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How many times has this happened to you? You’re in a conversation with someone, either someone you know well or someone unfamiliar. You’re going along fine with what you are saying and then it hits – a big block.
You get stuck and nothing comes out. You feel helpless and the moment feels like an hour. Your mouth is open and nothing is happening. Or sound is coming out but not the word.
And then your listener tries to help and finishes the word or sentence for you. Maybe they even got it right.
Or maybe they get it wrong, and say something not even remotely close to what you were actually going to say.
How does this make you feel? What do you do?
When this has happened to me, sometimes I feel angry. Angry that the block has happened in the first place and that someone has seen what I look like when I get stuck. I imagine it looks awful, but I’m sure in reality it doesn’t.
I also might feel angry if the listener has finished my word and they guessed wrong. I do one of two things: finish what I was going to say anyway and move on, or move on and pretend like nothing happened.
I don’t like to do that – pretend nothing happened, because something did. I got stuck in a block and someone reacted to it.
I wish I had the guts to acknowledge my feelings when this happens but I often don’t. I don’t like to draw more attention to my stuttering.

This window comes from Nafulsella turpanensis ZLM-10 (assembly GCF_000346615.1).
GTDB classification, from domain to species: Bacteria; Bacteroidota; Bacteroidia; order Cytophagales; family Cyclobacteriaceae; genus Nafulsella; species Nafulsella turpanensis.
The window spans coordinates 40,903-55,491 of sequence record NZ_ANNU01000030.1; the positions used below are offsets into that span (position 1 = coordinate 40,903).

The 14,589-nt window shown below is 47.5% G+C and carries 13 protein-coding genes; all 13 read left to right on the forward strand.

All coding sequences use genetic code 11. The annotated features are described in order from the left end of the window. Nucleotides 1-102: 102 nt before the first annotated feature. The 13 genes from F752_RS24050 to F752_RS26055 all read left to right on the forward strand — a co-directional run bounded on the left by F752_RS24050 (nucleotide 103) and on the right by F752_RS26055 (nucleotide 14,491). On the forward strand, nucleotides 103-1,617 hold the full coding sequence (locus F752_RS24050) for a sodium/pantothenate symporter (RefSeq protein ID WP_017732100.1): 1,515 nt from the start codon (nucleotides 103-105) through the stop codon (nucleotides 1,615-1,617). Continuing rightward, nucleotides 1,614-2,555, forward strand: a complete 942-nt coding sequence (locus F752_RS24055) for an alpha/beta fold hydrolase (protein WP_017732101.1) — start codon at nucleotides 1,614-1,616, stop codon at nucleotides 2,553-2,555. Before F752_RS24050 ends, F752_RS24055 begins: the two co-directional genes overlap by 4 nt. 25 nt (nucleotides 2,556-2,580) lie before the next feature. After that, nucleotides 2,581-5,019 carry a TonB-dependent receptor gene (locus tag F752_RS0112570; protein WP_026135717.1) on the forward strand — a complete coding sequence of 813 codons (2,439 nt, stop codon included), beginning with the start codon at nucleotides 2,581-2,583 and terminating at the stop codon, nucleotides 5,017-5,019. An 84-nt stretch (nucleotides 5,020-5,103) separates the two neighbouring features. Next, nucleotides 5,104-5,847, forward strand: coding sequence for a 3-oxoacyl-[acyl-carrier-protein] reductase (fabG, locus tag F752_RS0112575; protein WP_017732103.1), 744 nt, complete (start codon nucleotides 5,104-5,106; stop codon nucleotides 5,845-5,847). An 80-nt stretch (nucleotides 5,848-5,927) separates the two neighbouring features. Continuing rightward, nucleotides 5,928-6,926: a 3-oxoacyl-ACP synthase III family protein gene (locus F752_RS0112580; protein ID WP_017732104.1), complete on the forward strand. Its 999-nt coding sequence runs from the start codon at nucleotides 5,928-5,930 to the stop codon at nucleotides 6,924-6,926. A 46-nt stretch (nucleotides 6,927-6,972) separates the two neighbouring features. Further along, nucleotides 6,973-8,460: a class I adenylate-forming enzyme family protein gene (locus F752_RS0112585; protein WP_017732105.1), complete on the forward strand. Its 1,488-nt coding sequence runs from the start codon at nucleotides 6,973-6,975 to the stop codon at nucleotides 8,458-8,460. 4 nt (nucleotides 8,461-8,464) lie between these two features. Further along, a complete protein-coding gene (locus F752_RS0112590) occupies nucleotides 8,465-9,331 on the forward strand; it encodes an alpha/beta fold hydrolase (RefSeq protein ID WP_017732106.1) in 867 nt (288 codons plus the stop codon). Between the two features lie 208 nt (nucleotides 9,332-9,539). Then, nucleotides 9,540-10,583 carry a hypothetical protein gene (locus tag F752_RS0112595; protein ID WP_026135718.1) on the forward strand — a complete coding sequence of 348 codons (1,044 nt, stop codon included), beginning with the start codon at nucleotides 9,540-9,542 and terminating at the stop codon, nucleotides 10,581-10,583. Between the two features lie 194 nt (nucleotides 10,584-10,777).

What about you?
I wrote a post on Loss of Control five years ago! And it still rings true today. I want to share parts of that post in today’s blog post.
Probably one of the most helpless feelings a person can have is that feeling you get when you lose control when speaking. You probably know what I mean.
My stomach feels like its going to bottom out, my chest gets tight, and my heart starts to pound so hard it feels like everyone can hear it. And my face heats up, I feel a lump in my throat and then my eyes start to well up. If the feeling lasts longer than a few seconds, my eyes spill over.
I feel loss of control when I get embarrassed, because these reactions happen automatically and involuntarily. I also feel loss of control when I get angry, or sad. I always felt like I should be able to control my reactions to feelings. Almost all of the same physical reactions occur.
I used to feel I had some control over my stuttering. Fairly early, I began to know which words or sounds I might stutter on, and concentrated on switching words or doing the avoidance thing. That stopped working for me long ago.
I started feeling more in control when I dropped most of the covert stuttering and just let natural stuttering out. Since not fighting so hard to not stutter, I have felt pretty controlled with my easy, relaxed repetitions.